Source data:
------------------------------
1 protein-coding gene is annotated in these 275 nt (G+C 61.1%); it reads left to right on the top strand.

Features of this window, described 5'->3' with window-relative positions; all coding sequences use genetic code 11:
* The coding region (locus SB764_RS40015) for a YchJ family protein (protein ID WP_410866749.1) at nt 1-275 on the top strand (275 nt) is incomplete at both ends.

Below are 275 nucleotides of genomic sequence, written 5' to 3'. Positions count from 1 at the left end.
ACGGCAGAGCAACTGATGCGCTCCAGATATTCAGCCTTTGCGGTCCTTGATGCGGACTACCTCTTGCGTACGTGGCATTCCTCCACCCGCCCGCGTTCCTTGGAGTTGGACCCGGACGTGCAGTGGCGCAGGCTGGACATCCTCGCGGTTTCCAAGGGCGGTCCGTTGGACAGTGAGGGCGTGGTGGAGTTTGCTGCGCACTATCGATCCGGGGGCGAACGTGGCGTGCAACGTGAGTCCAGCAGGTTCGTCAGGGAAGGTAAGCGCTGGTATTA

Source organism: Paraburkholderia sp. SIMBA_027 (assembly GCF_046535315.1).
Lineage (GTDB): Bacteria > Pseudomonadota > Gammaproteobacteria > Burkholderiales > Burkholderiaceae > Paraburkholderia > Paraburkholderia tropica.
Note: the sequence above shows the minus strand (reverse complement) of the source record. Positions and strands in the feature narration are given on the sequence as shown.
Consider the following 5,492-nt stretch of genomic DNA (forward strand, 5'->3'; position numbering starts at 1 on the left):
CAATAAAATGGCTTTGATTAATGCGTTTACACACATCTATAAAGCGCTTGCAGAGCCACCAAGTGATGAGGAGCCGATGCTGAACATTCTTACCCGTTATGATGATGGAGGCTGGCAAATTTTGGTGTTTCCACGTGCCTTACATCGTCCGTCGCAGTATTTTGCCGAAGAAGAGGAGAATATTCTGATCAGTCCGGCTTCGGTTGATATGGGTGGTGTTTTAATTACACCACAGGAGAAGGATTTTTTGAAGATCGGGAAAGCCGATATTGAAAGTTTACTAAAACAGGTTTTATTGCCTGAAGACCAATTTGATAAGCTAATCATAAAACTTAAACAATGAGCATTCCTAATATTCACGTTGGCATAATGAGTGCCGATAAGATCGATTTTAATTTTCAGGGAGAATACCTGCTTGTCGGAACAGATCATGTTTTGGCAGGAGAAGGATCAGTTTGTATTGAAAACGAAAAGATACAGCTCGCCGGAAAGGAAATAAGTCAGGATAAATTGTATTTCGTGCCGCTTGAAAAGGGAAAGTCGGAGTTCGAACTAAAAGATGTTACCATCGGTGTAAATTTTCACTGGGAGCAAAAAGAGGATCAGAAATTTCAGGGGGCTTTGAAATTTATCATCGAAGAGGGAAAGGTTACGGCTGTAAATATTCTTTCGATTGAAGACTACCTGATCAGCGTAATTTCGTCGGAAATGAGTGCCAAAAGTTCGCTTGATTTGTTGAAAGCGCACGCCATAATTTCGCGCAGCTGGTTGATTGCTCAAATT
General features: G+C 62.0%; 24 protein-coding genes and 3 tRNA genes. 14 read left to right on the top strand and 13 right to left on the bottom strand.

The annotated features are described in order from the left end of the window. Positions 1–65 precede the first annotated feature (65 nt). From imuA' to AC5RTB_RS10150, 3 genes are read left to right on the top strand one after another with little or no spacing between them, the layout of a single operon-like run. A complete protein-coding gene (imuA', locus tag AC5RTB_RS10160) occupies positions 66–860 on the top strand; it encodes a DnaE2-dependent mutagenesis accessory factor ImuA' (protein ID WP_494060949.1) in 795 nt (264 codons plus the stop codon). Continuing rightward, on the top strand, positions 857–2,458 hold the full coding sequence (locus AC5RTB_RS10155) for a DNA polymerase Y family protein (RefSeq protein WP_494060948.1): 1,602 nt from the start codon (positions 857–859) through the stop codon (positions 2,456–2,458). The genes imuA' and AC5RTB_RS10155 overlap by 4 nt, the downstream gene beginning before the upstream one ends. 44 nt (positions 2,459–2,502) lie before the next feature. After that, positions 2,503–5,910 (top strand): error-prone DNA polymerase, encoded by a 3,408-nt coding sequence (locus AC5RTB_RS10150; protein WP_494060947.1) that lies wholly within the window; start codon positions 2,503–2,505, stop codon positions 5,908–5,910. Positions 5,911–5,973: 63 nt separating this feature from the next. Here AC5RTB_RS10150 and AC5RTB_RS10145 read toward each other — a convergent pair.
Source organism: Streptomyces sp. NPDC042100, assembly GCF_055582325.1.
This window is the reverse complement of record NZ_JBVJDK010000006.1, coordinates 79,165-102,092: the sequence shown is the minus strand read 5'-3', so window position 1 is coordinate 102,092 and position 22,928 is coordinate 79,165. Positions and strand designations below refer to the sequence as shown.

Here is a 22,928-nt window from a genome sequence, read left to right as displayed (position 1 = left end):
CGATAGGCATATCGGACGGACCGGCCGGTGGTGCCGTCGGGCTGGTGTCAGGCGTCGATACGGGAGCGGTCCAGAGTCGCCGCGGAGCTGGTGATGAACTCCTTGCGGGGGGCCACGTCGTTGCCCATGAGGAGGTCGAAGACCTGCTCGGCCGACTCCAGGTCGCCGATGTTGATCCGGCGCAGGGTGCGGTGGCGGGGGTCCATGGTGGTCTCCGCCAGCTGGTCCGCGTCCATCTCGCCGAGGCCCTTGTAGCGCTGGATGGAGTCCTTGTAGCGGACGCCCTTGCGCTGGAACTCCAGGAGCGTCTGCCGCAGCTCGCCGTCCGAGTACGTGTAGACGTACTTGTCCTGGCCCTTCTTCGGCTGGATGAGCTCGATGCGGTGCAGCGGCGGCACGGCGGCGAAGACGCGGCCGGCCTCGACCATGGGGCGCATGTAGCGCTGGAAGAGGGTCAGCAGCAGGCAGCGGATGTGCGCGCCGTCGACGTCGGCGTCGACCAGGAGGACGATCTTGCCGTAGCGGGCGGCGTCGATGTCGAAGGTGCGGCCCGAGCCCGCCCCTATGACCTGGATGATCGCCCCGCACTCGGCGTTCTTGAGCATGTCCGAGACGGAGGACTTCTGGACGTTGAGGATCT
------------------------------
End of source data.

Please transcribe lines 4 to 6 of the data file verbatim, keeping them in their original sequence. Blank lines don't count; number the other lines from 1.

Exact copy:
Below are 275 nucleotides of genomic sequence, written 5' to 3'. Positions count from 1 at the left end.
ACGGCAGAGCAACTGATGCGCTCCAGATATTCAGCCTTTGCGGTCCTTGATGCGGACTACCTCTTGCGTACGTGGCATTCCTCCACCCGCCCGCGTTCCTTGGAGTTGGACCCGGACGTGCAGTGGCGCAGGCTGGACATCCTCGCGGTTTCCAAGGGCGGTCCGTTGGACAGTGAGGGCGTGGTGGAGTTTGCTGCGCACTATCGATCCGGGGGCGAACGTGGCGTGCAACGTGAGTCCAGCAGGTTCGTCAGGGAAGGTAAGCGCTGGTATTA

Source organism: Paraburkholderia sp. SIMBA_027 (assembly GCF_046535315.1).